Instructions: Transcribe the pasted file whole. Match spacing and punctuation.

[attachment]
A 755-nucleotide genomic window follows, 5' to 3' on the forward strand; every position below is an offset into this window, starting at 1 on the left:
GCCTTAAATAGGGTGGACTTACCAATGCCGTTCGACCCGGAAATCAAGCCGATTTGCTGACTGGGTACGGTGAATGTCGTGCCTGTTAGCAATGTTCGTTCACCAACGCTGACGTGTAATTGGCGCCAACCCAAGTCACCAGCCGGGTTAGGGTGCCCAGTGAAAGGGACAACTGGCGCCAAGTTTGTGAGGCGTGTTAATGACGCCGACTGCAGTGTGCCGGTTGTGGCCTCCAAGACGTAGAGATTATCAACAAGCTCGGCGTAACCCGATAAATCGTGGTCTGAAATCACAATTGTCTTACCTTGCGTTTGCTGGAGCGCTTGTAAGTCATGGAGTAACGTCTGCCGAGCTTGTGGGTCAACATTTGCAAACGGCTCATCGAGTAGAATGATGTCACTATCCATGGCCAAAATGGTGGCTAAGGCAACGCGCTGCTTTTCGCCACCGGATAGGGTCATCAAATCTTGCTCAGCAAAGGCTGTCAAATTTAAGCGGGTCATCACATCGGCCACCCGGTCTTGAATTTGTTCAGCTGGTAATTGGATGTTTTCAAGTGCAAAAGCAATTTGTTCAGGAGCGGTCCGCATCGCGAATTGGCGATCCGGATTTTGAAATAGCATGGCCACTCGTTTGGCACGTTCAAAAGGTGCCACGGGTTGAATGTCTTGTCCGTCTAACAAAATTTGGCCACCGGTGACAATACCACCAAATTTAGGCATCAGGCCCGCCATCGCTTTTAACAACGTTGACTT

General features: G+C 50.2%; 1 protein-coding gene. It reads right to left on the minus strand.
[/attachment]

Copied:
A 755-nucleotide genomic window follows, 5' to 3' on the forward strand; every position below is an offset into this window, starting at 1 on the left:
GCCTTAAATAGGGTGGACTTACCAATGCCGTTCGACCCGGAAATCAAGCCGATTTGCTGACTGGGTACGGTGAATGTCGTGCCTGTTAGCAATGTTCGTTCACCAACGCTGACGTGTAATTGGCGCCAACCCAAGTCACCAGCCGGGTTAGGGTGCCCAGTGAAAGGGACAACTGGCGCCAAGTTTGTGAGGCGTGTTAATGACGCCGACTGCAGTGTGCCGGTTGTGGCCTCCAAGACGTAGAGATTATCAACAAGCTCGGCGTAACCCGATAAATCGTGGTCTGAAATCACAATTGTCTTACCTTGCGTTTGCTGGAGCGCTTGTAAGTCATGGAGTAACGTCTGCCGAGCTTGTGGGTCAACATTTGCAAACGGCTCATCGAGTAGAATGATGTCACTATCCATGGCCAAAATGGTGGCTAAGGCAACGCGCTGCTTTTCGCCACCGGATAGGGTCATCAAATCTTGCTCAGCAAAGGCTGTCAAATTTAAGCGGGTCATCACATCGGCCACCCGGTCTTGAATTTGTTCAGCTGGTAATTGGATGTTTTCAAGTGCAAAAGCAATTTGTTCAGGAGCGGTCCGCATCGCGAATTGGCGATCCGGATTTTGAAATAGCATGGCCACTCGTTTGGCACGTTCAAAAGGTGCCACGGGTTGAATGTCTTGTCCGTCTAACAAAATTTGGCCACCGGTGACAATACCACCAAATTTAGGCATCAGGCCCGCCATCGCTTTTAACAACGTTGACTT

General features: G+C 50.2%; 1 protein-coding gene. It reads right to left on the minus strand.